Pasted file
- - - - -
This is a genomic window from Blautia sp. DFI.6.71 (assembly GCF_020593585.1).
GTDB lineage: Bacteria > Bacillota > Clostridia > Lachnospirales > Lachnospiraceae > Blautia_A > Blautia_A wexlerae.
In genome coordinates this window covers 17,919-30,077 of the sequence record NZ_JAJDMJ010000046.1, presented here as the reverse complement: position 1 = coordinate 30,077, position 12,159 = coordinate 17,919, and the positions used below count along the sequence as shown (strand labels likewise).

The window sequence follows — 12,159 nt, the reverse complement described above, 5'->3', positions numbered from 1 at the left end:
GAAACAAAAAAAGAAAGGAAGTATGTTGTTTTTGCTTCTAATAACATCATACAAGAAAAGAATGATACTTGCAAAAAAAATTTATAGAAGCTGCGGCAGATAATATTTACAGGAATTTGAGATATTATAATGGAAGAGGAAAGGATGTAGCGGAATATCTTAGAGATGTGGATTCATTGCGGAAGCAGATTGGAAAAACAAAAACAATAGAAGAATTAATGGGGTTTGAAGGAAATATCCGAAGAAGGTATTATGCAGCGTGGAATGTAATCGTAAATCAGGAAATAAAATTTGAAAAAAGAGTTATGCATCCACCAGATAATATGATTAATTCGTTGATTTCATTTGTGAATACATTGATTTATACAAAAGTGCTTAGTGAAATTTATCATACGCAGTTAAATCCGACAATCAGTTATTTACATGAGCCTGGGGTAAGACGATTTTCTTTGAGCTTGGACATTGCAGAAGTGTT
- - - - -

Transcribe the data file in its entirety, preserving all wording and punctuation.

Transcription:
This is a genomic window from Blautia sp. DFI.6.71 (assembly GCF_020593585.1).
GTDB lineage: Bacteria > Bacillota > Clostridia > Lachnospirales > Lachnospiraceae > Blautia_A > Blautia_A wexlerae.
In genome coordinates this window covers 17,919-30,077 of the sequence record NZ_JAJDMJ010000046.1, presented here as the reverse complement: position 1 = coordinate 30,077, position 12,159 = coordinate 17,919, and the positions used below count along the sequence as shown (strand labels likewise).

The window sequence follows — 12,159 nt, the reverse complement described above, 5'->3', positions numbered from 1 at the left end:
GAAACAAAAAAAGAAAGGAAGTATGTTGTTTTTGCTTCTAATAACATCATACAAGAAAAGAATGATACTTGCAAAAAAAATTTATAGAAGCTGCGGCAGATAATATTTACAGGAATTTGAGATATTATAATGGAAGAGGAAAGGATGTAGCGGAATATCTTAGAGATGTGGATTCATTGCGGAAGCAGATTGGAAAAACAAAAACAATAGAAGAATTAATGGGGTTTGAAGGAAATATCCGAAGAAGGTATTATGCAGCGTGGAATGTAATCGTAAATCAGGAAATAAAATTTGAAAAAAGAGTTATGCATCCACCAGATAATATGATTAATTCGTTGATTTCATTTGTGAATACATTGATTTATACAAAAGTGCTTAGTGAAATTTATCATACGCAGTTAAATCCGACAATCAGTTATTTACATGAGCCTGGGGTAAGACGATTTTCTTTGAGCTTGGACATTGCAGAAGTGTT